Accelerating automation in industry
Mass vaccination will not end this pandemic overnight and disruption will continue to affect enterprises, but the lessons learned will not be forgotten any time soon. COVID-19 has shortened supply chains as manufacturing becomes more regionalized, increasing the need for industrial automation technologies that can stem the further proliferation of the virus. Prior to the pandemic, automation had already infiltrated most industries — industrial IoT (IIoT) changed the way we manufacture goods while the potential for autonomous vehicles evolved our views about the future of transportation. The COVID-19 crisis simply necessitates the normalizing of new conjoined IoT and AI technologies in an effort to accelerate these endeavors.
Before COVID-19, one in five manufacturers in the US had industrial automation systems in place. Alphatronics, for example, an innovator in access technology with experience in automatic barriers, turnstiles and parking systems, built a smart, secure waste management system with Arm Mbed OS, a free, open-source embedded operating system designed to manage the “things” in IoT. This new system allows for the remote management and monitoring of waste management units, all on a secure cloud platform.
Now, amid the pandemic, one in four manufacturers are also considering expanding automation efforts as a result of the health crisis. Even minor improvements in supply chain efficiencies can save time and cut costs. IIoT networks deployed on the manufacturing plant or factory floor can feed data to AI models — this data can then be used to optimize supply chains by using real-time analytics to predict asset failure and forecast demand.
Building the smart city of the future involves incorporating smart med-tech today
Cities have been hit hard by the coronavirus, but the health crisis is also an opportunity for governments to adopt smart technology that can keep people safe going forward. This will involve aligning smart city initiatives with smart med-tech innovations.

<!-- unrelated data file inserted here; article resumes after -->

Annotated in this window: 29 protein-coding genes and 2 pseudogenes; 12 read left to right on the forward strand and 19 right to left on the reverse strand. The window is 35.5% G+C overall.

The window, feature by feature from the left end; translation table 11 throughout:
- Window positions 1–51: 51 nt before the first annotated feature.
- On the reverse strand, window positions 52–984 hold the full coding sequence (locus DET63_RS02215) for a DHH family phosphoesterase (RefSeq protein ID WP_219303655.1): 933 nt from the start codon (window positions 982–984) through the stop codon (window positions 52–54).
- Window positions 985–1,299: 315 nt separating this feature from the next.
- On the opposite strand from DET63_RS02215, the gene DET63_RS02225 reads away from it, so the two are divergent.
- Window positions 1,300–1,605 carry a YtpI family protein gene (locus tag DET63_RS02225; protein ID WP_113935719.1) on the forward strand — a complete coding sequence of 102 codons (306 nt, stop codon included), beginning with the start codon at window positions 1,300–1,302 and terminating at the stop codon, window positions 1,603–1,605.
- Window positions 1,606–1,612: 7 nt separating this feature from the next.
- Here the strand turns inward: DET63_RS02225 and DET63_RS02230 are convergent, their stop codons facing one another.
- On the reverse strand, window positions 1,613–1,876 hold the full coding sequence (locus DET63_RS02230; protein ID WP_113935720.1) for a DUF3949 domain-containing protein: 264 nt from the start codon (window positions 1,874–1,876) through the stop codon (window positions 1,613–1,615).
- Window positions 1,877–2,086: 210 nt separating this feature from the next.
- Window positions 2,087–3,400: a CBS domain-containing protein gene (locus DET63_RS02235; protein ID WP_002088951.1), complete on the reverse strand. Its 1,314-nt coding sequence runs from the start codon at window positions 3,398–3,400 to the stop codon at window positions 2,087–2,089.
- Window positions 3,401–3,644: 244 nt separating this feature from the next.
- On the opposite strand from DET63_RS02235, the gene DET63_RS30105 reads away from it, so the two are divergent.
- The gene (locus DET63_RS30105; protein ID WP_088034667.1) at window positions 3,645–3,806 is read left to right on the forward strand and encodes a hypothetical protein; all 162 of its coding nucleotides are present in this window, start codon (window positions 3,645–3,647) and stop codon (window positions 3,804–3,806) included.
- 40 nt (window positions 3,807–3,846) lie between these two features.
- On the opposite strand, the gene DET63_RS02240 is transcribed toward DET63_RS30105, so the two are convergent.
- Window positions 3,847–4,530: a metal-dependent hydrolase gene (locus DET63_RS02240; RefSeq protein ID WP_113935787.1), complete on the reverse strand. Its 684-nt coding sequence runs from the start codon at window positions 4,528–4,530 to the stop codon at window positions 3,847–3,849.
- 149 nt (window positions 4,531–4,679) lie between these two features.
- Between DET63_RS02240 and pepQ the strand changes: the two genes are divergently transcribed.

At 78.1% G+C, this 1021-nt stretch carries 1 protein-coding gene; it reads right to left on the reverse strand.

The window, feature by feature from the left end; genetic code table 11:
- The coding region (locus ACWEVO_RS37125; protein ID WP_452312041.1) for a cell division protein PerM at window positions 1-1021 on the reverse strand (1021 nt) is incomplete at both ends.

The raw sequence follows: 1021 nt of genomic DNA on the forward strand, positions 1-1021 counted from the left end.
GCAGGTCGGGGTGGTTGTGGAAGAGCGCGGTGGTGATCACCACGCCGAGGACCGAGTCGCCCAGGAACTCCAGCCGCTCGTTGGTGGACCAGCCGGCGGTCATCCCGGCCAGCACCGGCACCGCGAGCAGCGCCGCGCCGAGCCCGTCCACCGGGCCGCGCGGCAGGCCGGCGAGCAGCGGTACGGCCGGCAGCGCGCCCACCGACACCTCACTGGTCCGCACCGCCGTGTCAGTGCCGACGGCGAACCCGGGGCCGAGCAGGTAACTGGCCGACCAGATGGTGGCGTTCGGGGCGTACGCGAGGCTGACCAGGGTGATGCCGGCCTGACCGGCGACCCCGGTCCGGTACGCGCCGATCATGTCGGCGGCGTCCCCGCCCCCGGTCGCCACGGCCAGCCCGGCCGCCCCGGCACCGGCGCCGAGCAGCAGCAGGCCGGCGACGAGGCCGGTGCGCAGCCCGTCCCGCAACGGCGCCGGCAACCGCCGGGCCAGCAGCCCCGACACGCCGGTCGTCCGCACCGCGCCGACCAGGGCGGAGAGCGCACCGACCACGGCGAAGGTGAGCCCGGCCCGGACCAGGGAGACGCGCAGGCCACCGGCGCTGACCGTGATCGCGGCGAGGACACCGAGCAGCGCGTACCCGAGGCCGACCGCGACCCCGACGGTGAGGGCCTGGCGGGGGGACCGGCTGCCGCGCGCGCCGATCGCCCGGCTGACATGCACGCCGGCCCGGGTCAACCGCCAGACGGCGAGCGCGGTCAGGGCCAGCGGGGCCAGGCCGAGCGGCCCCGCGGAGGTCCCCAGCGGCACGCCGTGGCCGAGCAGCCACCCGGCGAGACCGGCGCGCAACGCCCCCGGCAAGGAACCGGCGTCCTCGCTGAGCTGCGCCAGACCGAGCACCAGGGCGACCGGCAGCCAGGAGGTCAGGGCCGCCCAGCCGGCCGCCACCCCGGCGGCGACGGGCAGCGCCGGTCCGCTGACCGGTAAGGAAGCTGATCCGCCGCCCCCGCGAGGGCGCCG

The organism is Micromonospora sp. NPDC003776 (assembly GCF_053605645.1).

Many enterprises are leveraging IoT and AI technologies to manage their new contact-tracing systems and help employees get back to work. For example, in May, Mist Systems launched the Juniper Mist Contact Tracing System, which uses AI-enabled tags and WiFi and IoT-powered analytics to monitor employees while handling tasks like proximity tracing and virus hot zone alerting.
The wave of development of systems that combine IoT and AI to mitigate risks to public health is growing just as fast as the spread of the virus. Heroic-Faith Medical Science, for instance, launched a fully automated device that uses AI and IoT to monitor patients’ breathing sounds — the data the device collects helps in making diagnoses, leading to early treatment. And the United States and China are developing AI-powered facial mask recognition systems while a team at the Department of Bioinformatics and Medical Engineering at Asia University has already created a system using IoT and AI that recognizes faces using infrared thermal imaging cameras.
As more governments and companies negotiate reopening strategies, they’ll also want to point a lens on digital transformation strategies that will help build safer, more resilient cities. When data-led AI teams up with IoT technology solutions, it will help cities use real-time data and predictive analytics to strengthen all industries, from healthcare to manufacturing and logistics.